Young ag champs focus on the future

31 Mar, 2014 07:05 AM
Comments
6
 
Casey Dahl, Prue Capp, Josh Gilbert, Geoff Birchnell, Tim Eyes and Anika Molesworth.
It’s great to see such enthusiasm from the next generation
Casey Dahl, Prue Capp, Josh Gilbert, Geoff Birchnell, Tim Eyes and Anika Molesworth.

SIX young rural champions are set to help educate a new generation about agriculture.

Meat and Livestock Australia (MLA) and Art4Agriculture today announced Geoff Birchnell, Prue Capp, Anika Molesworth, Casey Dahl, Josh Gilbert and Tim Eyes as their 2014 Young Farming Champions

The six will now undertake training to prepare them to act as advocates for the industry.

The program is designed to provide them with the skills and confidence to educate others about the opportunities in agriculture, starting as representatives for the Art4Agriculture program and Archibull Prize in schools across the eastern states.

MLA community engagement manager Pip McConachie said the 2014 Young Farming Champions showed that interest in agriculture was still alive and well among the younger generation.

“It’s great to see such enthusiasm from the next generation to not only work in agriculture, but to promote it through schools and the wider community,” she said.

Geoff Birchnell

Geoff has a Bachelor of Commerce and works as a chartered accountant in Brisbane however has strong connections to the bush through his family’s Hereford cattle stud. Geoff’s mission as a Young Farming Champion is to ensure he continues to grow, learn and share his knowledge and skills.

Prue Capp

Prue grew up on her family’s beef property in the Hunter Valley and is a six generation grazier. Currently based in Wagga Wagga, she is an equine dentist, a veterinary science student, an Australian Stock Horse judge and the 2013 Trans-Tasman National Rural Ambassador.

Anika Molesworth

Based in Griffith, NSW, Anika is an agribusiness banker whose love of agriculture stems from her family’s sheep property in far west NSW. She believes the industry needs ambitious and innovative people who see past the status quo to embrace sustainable farming now and into the future.

Casey Dahl

Casey is completing honours research at the University of Queensland on the preservation of bovine semen. Based at Gatton, Casey believes working together is the most effective way to share how wonderful agriculture is, to showcase how beautiful the land is and to demonstrate how passionate we are about it.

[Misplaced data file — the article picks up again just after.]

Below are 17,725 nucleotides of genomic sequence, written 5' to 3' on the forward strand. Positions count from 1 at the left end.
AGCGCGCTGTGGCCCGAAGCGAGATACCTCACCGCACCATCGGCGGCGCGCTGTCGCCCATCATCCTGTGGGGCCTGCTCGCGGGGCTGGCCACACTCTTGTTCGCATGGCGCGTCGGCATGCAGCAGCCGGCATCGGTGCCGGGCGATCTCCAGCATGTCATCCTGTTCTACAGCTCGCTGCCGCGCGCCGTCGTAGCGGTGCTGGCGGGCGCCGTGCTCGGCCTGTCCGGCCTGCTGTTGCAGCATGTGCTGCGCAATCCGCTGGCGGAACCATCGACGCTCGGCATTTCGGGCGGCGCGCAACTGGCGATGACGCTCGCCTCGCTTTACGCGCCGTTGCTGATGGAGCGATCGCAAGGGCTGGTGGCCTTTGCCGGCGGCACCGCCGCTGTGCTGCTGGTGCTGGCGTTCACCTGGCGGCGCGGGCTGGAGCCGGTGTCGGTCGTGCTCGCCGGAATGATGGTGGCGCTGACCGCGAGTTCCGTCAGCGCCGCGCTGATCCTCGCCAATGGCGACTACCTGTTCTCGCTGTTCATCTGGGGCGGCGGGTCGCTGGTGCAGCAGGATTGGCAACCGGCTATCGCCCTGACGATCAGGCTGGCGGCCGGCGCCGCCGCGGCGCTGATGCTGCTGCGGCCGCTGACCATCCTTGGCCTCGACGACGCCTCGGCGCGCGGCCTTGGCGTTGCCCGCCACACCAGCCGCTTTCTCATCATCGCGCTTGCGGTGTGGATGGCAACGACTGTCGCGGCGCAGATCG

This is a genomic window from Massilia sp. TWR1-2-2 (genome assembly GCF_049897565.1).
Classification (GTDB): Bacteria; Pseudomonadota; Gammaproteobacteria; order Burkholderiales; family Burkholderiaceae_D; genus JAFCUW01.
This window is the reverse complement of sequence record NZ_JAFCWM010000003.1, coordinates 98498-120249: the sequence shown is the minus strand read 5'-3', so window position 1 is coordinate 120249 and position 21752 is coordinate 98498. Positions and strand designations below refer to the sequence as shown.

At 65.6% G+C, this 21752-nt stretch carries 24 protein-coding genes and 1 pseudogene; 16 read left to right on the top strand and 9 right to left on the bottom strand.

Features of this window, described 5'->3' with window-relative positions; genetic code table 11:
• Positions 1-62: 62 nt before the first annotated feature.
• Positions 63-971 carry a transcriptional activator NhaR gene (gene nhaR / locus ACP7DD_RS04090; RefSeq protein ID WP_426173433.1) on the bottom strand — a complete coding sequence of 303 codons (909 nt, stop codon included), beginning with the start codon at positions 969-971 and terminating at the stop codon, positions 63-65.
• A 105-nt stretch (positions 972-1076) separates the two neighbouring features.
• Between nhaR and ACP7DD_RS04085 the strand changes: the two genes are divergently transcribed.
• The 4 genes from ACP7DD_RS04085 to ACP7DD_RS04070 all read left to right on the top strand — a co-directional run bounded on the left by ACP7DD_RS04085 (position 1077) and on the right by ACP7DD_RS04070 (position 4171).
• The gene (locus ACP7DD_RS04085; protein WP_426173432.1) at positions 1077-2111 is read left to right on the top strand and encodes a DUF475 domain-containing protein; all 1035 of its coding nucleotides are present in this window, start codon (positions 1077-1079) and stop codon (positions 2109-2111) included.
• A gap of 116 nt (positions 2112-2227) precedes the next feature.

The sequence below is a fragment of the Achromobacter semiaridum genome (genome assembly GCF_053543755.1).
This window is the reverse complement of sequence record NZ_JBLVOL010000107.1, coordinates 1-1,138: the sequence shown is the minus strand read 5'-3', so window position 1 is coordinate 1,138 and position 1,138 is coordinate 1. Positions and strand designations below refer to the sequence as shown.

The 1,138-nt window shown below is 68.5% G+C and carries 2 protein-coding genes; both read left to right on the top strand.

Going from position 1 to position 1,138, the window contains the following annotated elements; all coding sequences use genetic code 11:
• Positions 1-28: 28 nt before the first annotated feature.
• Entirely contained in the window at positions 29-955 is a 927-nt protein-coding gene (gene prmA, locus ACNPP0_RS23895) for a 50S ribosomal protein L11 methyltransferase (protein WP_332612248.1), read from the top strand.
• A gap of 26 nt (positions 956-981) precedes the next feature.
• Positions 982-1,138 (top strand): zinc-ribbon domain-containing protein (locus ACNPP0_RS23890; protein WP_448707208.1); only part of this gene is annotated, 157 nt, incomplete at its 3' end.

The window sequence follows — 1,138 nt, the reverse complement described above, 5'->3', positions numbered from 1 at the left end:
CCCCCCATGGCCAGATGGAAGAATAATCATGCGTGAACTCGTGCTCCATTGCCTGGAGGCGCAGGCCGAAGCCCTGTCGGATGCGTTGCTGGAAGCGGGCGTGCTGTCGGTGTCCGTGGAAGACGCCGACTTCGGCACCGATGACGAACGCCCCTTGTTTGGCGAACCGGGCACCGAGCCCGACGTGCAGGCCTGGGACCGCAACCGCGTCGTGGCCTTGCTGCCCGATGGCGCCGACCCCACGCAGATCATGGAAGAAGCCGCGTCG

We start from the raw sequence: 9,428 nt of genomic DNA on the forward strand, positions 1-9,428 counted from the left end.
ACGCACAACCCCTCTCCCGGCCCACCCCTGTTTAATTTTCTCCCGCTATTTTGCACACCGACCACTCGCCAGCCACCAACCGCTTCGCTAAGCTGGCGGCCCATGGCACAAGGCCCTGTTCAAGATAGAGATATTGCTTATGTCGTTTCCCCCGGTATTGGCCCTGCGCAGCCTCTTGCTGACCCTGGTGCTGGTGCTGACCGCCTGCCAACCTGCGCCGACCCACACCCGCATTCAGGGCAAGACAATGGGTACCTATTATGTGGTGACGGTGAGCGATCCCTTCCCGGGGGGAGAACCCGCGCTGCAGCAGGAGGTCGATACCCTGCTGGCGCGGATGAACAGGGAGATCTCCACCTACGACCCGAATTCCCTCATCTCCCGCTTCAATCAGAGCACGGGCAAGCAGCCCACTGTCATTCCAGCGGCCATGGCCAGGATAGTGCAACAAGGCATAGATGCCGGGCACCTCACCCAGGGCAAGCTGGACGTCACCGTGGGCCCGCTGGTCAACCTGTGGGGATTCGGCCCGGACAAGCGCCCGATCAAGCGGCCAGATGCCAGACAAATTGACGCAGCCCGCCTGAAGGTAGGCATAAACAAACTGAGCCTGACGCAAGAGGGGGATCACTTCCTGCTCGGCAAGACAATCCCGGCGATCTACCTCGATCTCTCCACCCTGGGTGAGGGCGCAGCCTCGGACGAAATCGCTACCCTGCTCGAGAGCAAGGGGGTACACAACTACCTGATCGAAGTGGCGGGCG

Josh Gilbert

An advocate from a different angle, Josh has a Bachelor of Commerce and is in the final year of a law degree. Josh’s family runs a Braford cattle stud at Nabiac and he dreams of building his own agricultural empire whilst providing legal advice to country people.

Tim Eyes

A farm consultant and manager of two commercial beef properties and a stud cattle show team, Tim was dux of his year at Tocal Agricultural College. Based at Wyong Creek, he believes in constantly striving for economic and ethical sustainability and demonstrates how you can be involved in agriculture without owning land.

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READER COMMENTS

Pete Rothwell
31/03/2014 6:10:22 PM

Nothing at all against these people, but I couldn't help but notice the common theme here. All young Australian's with a tie to the land but all, apart from 1, work away from it. To me it shows just how bad ag has become in Australia.
Freshy
31/03/2014 7:23:58 PM

Just seems a shame non of these people are day to day farmers......I don't want to take anything away from their wonderful achievement but it would be fantastic to see some people who are actual farmers get the same accolade
Simon
1/04/2014 2:51:03 PM

Pete Rothwell and Freshy are examples of the challenge facing agribusiness representation in Australia. They don't see agribusiness, they just see farming. Until agribusiness - the food supply chain from paddock to plate - sees itself as the second biggest industry in Australia, it's going to continue to under-represent itself.
Lynne Strong
1/04/2014 4:06:12 PM

Hi Pete and Freshy I have the pleasure of working with these young people. Every single one of them is doing everything they can to get all necessary skills and knowledge it takes to farm successfully in the 21st century. We should be celebrating this!!! Imagine the wealth of experience they will bring back to the sector when they return to the farm and believe me everyone single one of them has that as their ultimate goal
Pete Rothwell
2/04/2014 4:57:09 AM

I disagree Simon. That may be true of some smaller sectors of agribusiness, but I hardly think players like Graincorp, Swifts, the banks etc are under represented. Ag is primary production, agribus is not. As I said Lynne, nothing against them, but are they really doing what they do now to get the skills to go farming? Or are they doing it because they are unable to go farming? Or maybe they want a good back up if it turns out that they can't make a living off the land. Either way I think its sad that the cream of the younger generation don't see a good future on the farm from the outset.
Josh Gilbert
2/04/2014 8:59:28 AM

Dear Pete- I appreciate that PP has a big role in ag, however ur comments are not a fair view on how the industry has worked & will continue 2. Agbiz, with ag research, is pivotal 2 long-term profit, respect and appreciation of ag. I travel 4 hours so that I can still live on farm & gain skills- my passion is ag & I assure u that I will return 2 the land! I reject any view that I do not see a future on farm & that I need a backup. Like previous farmers, I see huge merit in & the impact of ag. 2 ensure longevity of ag, we need unity and 2 support each other & the impact we ALL make. Josh

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